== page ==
This image depicts a binding molecule delivering radium-223 to a cancer cell.
This image depicts a binding molecule delivering radium-223 to a cancer cell.
Image courtesy of Adam Malin, Oak Ridge National Laboratory

The Science

Scientists need a better understanding of the chemistry of radium to be able to target the isotope radium-223 (Ra-223) to cancer cells. Once delivered, Ra-223 can destroy those cells with alpha particles, a type of radiation. Researchers investigated radium’s chemistry by looking at how it interacts with two chelators, or binding molecules, called macropa and DOTA. Doctors use both chelators in targeted alpha cancer therapy. Through experiments and computer-driven models, the researchers discovered that macropa is the strongest chelator for binding radium identified so far. They also gained information about how the structure and properties of these chelators affect how well they bind to radium.

The Impact

Ra-223 has already been approved by the Food and Drug Administration for treating prostate cancer patients whose cancer has spread to the bone. This research is significant as it means Ra-223 could also treat cancers outside the bone. It gives information about the specific kind of chelators needed to successfully bind this radioactive ion to a molecule that can deliver it directly to cancer in the body. This new knowledge about radium’s properties will help researchers find the best possible chelator to bind Ra-223 and expand its use in cancer therapy. Ra-223 is available from the DOE Isotope Program’s National Isotope Development Center.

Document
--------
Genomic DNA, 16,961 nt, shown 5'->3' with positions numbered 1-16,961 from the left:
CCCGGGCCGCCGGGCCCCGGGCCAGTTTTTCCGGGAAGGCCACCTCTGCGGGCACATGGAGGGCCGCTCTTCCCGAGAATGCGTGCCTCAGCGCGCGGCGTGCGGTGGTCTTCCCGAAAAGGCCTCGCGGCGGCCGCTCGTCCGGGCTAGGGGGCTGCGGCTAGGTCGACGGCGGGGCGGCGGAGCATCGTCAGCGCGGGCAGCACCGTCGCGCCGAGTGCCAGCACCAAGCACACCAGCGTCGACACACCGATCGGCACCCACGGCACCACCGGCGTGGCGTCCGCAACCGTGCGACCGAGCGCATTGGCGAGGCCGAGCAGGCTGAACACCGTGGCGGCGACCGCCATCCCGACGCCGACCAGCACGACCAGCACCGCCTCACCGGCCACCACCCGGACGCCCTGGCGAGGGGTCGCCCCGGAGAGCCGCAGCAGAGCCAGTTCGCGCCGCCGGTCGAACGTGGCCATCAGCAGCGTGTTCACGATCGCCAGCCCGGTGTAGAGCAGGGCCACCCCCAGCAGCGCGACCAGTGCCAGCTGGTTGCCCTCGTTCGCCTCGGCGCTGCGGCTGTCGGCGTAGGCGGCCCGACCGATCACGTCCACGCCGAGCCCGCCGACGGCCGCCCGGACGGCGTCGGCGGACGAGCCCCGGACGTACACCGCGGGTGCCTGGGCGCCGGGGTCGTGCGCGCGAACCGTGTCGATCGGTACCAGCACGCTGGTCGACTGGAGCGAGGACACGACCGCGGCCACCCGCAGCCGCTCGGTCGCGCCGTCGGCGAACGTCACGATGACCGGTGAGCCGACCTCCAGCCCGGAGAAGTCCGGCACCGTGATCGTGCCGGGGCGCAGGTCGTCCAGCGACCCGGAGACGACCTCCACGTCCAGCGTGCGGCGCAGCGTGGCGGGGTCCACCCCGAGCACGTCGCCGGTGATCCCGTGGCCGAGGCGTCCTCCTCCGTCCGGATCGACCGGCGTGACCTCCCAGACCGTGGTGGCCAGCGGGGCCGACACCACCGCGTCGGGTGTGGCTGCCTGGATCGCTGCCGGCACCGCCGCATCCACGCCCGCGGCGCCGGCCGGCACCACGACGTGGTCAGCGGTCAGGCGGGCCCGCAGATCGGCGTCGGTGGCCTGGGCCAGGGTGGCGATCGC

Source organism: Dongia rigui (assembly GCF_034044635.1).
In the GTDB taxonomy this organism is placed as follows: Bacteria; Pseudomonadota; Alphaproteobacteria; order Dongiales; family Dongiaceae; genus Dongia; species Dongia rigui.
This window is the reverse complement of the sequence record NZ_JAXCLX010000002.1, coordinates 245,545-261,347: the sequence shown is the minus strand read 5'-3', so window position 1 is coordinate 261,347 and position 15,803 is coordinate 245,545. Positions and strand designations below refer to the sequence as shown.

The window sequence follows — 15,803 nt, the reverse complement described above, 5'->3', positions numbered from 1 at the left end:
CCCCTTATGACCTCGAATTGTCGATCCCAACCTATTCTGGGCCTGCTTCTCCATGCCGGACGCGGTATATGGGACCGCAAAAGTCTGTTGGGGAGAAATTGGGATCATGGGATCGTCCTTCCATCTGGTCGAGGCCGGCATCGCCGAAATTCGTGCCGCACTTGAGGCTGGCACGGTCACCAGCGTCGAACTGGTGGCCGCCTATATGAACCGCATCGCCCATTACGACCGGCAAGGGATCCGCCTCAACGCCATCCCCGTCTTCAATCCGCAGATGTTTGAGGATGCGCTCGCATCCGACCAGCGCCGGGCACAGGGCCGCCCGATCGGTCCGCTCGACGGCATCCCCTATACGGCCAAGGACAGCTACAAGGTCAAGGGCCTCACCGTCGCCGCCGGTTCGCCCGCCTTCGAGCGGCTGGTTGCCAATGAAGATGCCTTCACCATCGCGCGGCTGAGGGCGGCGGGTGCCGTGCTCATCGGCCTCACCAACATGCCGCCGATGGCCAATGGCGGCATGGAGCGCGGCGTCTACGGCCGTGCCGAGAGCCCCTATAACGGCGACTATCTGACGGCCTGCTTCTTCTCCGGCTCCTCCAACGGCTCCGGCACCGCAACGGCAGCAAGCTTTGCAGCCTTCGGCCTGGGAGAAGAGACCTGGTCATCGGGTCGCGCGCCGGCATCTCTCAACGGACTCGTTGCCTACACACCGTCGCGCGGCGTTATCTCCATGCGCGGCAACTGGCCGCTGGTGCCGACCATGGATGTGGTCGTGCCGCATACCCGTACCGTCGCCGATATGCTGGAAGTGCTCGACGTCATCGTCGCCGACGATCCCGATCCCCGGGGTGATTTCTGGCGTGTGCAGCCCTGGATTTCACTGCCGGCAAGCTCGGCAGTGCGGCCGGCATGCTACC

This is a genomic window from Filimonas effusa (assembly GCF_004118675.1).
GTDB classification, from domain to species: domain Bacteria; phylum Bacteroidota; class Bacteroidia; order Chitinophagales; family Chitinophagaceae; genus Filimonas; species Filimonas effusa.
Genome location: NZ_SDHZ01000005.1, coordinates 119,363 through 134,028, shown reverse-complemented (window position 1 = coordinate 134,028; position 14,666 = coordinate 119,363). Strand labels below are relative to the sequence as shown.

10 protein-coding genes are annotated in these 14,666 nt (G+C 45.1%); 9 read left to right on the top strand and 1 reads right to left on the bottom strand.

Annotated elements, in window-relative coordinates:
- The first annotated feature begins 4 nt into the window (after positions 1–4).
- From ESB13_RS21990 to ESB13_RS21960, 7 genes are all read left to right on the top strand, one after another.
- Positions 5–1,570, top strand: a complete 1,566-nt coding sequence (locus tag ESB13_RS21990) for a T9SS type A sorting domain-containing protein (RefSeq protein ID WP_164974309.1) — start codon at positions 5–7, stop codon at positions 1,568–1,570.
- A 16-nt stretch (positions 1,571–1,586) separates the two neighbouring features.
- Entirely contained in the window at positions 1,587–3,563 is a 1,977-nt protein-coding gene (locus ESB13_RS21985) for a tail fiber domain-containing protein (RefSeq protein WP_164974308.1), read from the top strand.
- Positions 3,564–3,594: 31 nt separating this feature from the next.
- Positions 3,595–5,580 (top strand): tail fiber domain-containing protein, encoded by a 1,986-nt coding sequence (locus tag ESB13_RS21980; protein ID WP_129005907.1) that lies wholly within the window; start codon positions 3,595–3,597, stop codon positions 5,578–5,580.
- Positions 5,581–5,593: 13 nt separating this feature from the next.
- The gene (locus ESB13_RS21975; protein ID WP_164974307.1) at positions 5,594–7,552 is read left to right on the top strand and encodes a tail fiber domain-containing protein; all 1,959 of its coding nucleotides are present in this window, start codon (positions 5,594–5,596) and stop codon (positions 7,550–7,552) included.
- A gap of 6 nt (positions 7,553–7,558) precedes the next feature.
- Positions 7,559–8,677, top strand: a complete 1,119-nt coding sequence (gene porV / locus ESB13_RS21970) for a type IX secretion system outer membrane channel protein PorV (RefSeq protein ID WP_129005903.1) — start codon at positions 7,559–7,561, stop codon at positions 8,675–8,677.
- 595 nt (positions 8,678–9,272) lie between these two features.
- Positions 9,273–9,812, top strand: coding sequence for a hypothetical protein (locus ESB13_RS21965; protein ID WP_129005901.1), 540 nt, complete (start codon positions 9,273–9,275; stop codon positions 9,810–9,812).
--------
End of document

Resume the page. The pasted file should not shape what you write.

Until now, there have been few efforts to get information on how radium binds with known chelators. To address this gap, scientists at Oak Ridge National Laboratory (ORNL) used experiments and computer-driven models to learn about two state-of-the-art binding molecules, macropa and DOTA. Researchers already knew these two molecules could bind the radium ion in water, but they didn’t know how stable those bonds were. Past studies looked at only simple organic molecules that are less relevant for use in medicine.

The work determined that the Ra−macropa complex had a more stable bond than that of any other studied Ra complexes under normal biological conditions. The Ra−DOTA complex was only moderately stable when the sodium ion was present, but its stability increased under sodium-free conditions. The study showed that, as scientists already had thought, chelators form bonds with radium that are primarily ionic. That means highly charged chelators can form highly stable complexes. But it also highlighted how important it is to look at the effects of sodium and other competing ions present in the body when finding the right chelators for Ra-223-based targeted alpha therapy. Scientists must consider ionic interactions, metal-ion selectivity and the chemical makeup of the chelator when designing molecules to stabilize radium.


Nikki Thiele
Oak Ridge National Laboratory

Alexander Ivanov
Oak Ridge National Laboratory

Paul Benny
Oak Ridge National Laboratory


This research was supported by the Department of Energy Isotope Program, managed by the Office of Science for Isotope R&D and Production, and by the ORNL Laboratory Directed Research and Development Program.


Ivanov, A. S., et al. Elucidating the coordination chemistry of the radium ion for targeted alpha therapy. Chemical Communications 58, 9938 (2022). [DOI: 10.1039/d2cc03156f]

Related Links

Radium chelator researchers working to improve targeted cancer therapies, Chemistry World

ORNL scientist working on a more targeted treatment for cancer, WVLT-TV Knoxville